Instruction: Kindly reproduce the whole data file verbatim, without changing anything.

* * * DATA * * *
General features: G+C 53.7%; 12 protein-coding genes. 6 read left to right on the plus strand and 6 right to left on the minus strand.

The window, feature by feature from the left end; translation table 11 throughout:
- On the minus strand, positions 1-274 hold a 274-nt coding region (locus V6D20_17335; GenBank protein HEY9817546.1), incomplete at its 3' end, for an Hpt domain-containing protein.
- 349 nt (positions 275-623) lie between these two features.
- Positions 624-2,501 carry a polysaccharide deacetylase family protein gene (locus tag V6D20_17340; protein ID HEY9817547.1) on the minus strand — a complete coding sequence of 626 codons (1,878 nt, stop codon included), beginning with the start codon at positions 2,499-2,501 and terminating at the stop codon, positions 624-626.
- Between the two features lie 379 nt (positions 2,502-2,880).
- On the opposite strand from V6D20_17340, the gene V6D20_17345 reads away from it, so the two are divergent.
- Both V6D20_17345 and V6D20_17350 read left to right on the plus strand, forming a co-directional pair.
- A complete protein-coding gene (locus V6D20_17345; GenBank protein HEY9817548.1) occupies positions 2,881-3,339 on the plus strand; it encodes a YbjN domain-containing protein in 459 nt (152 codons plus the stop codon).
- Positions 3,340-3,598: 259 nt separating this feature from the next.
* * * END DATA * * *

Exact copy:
General features: G+C 53.7%; 12 protein-coding genes. 6 read left to right on the plus strand and 6 right to left on the minus strand.

The window, feature by feature from the left end; translation table 11 throughout:
- On the minus strand, positions 1-274 hold a 274-nt coding region (locus V6D20_17335; GenBank protein HEY9817546.1), incomplete at its 3' end, for an Hpt domain-containing protein.
- 349 nt (positions 275-623) lie between these two features.
- Positions 624-2,501 carry a polysaccharide deacetylase family protein gene (locus tag V6D20_17340; protein ID HEY9817547.1) on the minus strand — a complete coding sequence of 626 codons (1,878 nt, stop codon included), beginning with the start codon at positions 2,499-2,501 and terminating at the stop codon, positions 624-626.
- Between the two features lie 379 nt (positions 2,502-2,880).
- On the opposite strand from V6D20_17340, the gene V6D20_17345 reads away from it, so the two are divergent.
- Both V6D20_17345 and V6D20_17350 read left to right on the plus strand, forming a co-directional pair.
- A complete protein-coding gene (locus V6D20_17345; GenBank protein HEY9817548.1) occupies positions 2,881-3,339 on the plus strand; it encodes a YbjN domain-containing protein in 459 nt (152 codons plus the stop codon).
- Positions 3,340-3,598: 259 nt separating this feature from the next.